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PCT/US2000/011783 WO2000066501A1 (en) 1999-05-04 2000-05-02 Filtered sanitation system

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Cited By (17)

* Cited by examiner, † Cited by third party
Publication number Priority date Publication date Assignee Title
US6428691B1 (en) * 2000-11-06 2002-08-06 Charles Wofford Biological waste water treatment system
EP1288167A1 (en) * 2001-08-31 2003-03-05 Alba SA Process and installalation for purifying wine related effluents
US6531062B1 (en) * 2001-09-10 2003-03-11 Thomas J. Whitehill Wastewater treatment system for small flow applications
US6540910B2 (en) * 2001-08-23 2003-04-01 Ewald F. Schwarzenegger Recirculation of wastewater in a filtration bed
US20030196950A1 (en) * 2002-04-22 2003-10-23 Kraft Wayne J. Fluid strainer assembly
US20030222033A1 (en) * 2002-05-29 2003-12-04 Carroll Paul L. Sanitation system
US20040050407A1 (en) * 2002-07-19 2004-03-18 Royal Jones Apparatus for the automatic cleaning of liquid storage tanks
US20040168961A1 (en) * 2003-02-27 2004-09-02 Haley John W. Wastewater trickle tower biomedia with casing
US20050006304A1 (en) * 2001-05-10 2005-01-13 Ames Roy Victor Apparatus and method for the treatment of waste
US20050269252A1 (en) * 2004-06-04 2005-12-08 Fuji Clean Co., Ltd. Water treatment apparatus
US20060186027A1 (en) * 2003-08-01 2006-08-24 Cedric Geneys Denitrification reactor with a fixed culture
US20070131613A1 (en) * 2004-03-30 2007-06-14 New Water Pty Ltd. Water treatment
US20070151923A1 (en) * 2005-12-27 2007-07-05 Haley John W Iii Biomedia apparatus and method of use
FR2945804A1 (en) * 2009-05-25 2010-11-26 Laurent Jeanne aerobic filtration device and cleaning installation equipped with such a device
US8377291B2 (en) * 2009-04-23 2013-02-19 Eckman Environmental Corporation Graywater systems
US8603329B2 (en) * 2008-07-16 2013-12-10 Bookang Tech Co., Ltd. Wastewater treatment apparatus with two-stage multimedia biological filtration process
US8809037B2 (en) 2008-10-24 2014-08-19 Bioprocessh20 Llc Systems, apparatuses and methods for treating wastewater

Families Citing this family (1)

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WO2004092079A1 (en) * 2003-04-16 2004-10-28 Aqua Clarus Holdings Pty Ltd Apparatus and method for the treatment of waste

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Cited By (29)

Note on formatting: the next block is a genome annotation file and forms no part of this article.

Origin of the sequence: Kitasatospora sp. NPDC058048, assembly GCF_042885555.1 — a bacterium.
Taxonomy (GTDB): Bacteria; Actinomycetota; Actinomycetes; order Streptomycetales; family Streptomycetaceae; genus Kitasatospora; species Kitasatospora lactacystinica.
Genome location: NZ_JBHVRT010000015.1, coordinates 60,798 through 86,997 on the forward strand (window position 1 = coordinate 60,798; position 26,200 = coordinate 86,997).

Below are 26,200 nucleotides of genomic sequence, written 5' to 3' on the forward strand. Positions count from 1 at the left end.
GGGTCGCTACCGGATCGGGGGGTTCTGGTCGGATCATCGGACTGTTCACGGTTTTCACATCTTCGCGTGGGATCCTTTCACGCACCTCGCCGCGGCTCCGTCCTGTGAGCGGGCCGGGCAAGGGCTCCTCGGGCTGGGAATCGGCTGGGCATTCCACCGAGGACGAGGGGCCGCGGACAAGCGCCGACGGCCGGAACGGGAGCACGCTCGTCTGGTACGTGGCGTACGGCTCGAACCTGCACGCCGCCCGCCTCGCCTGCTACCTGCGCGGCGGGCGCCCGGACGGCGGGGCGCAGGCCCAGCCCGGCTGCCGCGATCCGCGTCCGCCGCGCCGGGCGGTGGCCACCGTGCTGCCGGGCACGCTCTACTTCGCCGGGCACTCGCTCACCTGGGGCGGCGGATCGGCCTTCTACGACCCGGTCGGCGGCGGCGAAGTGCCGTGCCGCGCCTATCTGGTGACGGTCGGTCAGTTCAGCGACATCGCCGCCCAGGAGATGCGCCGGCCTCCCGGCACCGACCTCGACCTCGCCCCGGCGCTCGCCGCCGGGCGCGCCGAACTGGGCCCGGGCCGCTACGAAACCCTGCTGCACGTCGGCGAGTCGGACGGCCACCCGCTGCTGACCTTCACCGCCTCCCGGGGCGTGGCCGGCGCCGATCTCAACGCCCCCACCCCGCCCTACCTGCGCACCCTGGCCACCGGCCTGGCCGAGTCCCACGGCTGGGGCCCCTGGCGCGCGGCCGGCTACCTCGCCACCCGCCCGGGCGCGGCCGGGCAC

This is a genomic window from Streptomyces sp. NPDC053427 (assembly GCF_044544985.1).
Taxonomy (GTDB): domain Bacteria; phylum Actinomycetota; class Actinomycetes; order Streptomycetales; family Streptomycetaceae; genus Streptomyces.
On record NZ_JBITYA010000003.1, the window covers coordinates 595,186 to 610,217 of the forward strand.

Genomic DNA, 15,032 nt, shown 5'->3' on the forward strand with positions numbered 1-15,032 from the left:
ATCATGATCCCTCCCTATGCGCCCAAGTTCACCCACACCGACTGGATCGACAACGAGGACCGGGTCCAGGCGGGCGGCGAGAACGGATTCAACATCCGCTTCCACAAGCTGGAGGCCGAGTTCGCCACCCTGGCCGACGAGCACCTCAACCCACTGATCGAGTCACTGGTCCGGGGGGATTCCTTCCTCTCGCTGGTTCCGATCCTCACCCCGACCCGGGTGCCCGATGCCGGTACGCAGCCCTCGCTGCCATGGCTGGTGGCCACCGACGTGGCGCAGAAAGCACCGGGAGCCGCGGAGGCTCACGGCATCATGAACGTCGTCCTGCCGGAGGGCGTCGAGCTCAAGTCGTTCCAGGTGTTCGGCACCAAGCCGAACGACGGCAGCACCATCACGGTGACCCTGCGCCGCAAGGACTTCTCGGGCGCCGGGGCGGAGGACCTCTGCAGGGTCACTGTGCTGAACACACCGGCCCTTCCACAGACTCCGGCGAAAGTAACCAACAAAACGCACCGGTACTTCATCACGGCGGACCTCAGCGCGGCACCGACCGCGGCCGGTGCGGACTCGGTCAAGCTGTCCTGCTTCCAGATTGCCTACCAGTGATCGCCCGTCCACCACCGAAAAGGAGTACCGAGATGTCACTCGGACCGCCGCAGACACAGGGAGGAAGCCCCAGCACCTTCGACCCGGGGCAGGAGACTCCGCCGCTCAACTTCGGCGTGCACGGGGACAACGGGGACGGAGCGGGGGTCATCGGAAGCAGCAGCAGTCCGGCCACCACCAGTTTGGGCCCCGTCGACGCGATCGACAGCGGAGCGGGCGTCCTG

* Cited by examiner, † Cited by third party
Publication number Priority date Publication date Assignee Title
US6428691B1 (en) * 2000-11-06 2002-08-06 Charles Wofford Biological waste water treatment system
US6592761B2 (en) * 2000-11-06 2003-07-15 Charles Wofford Biological waste water treatment system
US6991728B2 (en) 2001-05-10 2006-01-31 Aqua Clarus Holdings Pty Ltd Apparatus and method for the treatment of waste
US20050006304A1 (en) * 2001-05-10 2005-01-13 Ames Roy Victor Apparatus and method for the treatment of waste
US6540910B2 (en) * 2001-08-23 2003-04-01 Ewald F. Schwarzenegger Recirculation of wastewater in a filtration bed
FR2829128A1 (en) * 2001-08-31 2003-03-07 Alba Installation and method of wine effluent purification
EP1288167A1 (en) * 2001-08-31 2003-03-05 Alba SA Process and installalation for purifying wine related effluents
US6531062B1 (en) * 2001-09-10 2003-03-11 Thomas J. Whitehill Wastewater treatment system for small flow applications
US8038879B2 (en) * 2002-04-22 2011-10-18 Wayne Kraft Fluid strainer assembly
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US20030222033A1 (en) * 2002-05-29 2003-12-04 Carroll Paul L. Sanitation system
US20040050407A1 (en) * 2002-07-19 2004-03-18 Royal Jones Apparatus for the automatic cleaning of liquid storage tanks
US6939462B2 (en) * 2003-02-27 2005-09-06 Bioprocess Technologies, Ltd. Wastewater trickle tower biomedia with casing
US20040168961A1 (en) * 2003-02-27 2004-09-02 Haley John W. Wastewater trickle tower biomedia with casing
US7390400B2 (en) * 2003-08-01 2008-06-24 Suez Environnement Denitrification reactor with a fixed culture
US20060186027A1 (en) * 2003-08-01 2006-08-24 Cedric Geneys Denitrification reactor with a fixed culture
US20070131613A1 (en) * 2004-03-30 2007-06-14 New Water Pty Ltd. Water treatment
US7306717B2 (en) * 2004-06-04 2007-12-11 Fuji Clean Co. Water treatment apparatus
US20080073256A1 (en) * 2004-06-04 2008-03-27 Fuji Clean Co., Ltd. Water treatment apparatus
US20050269252A1 (en) * 2004-06-04 2005-12-08 Fuji Clean Co., Ltd. Water treatment apparatus
US20070151923A1 (en) * 2005-12-27 2007-07-05 Haley John W Iii Biomedia apparatus and method of use
US7862890B2 (en) 2005-12-27 2011-01-04 Bioprocess Technologies, Ltd. Biomedia apparatus and method of use
US8603329B2 (en) * 2008-07-16 2013-12-10 Bookang Tech Co., Ltd. Wastewater treatment apparatus with two-stage multimedia biological filtration process
US8809037B2 (en) 2008-10-24 2014-08-19 Bioprocessh20 Llc Systems, apparatuses and methods for treating wastewater
US8377291B2 (en) * 2009-04-23 2013-02-19 Eckman Environmental Corporation Graywater systems
EP2256092A1 (en) * 2009-05-25 2010-12-01 Laurent Jeanne Aerobic filtration device and installation equipped with such a device
FR2945804A1 (en) * 2009-05-25 2010-11-26 Laurent Jeanne aerobic filtration device and cleaning installation equipped with such a device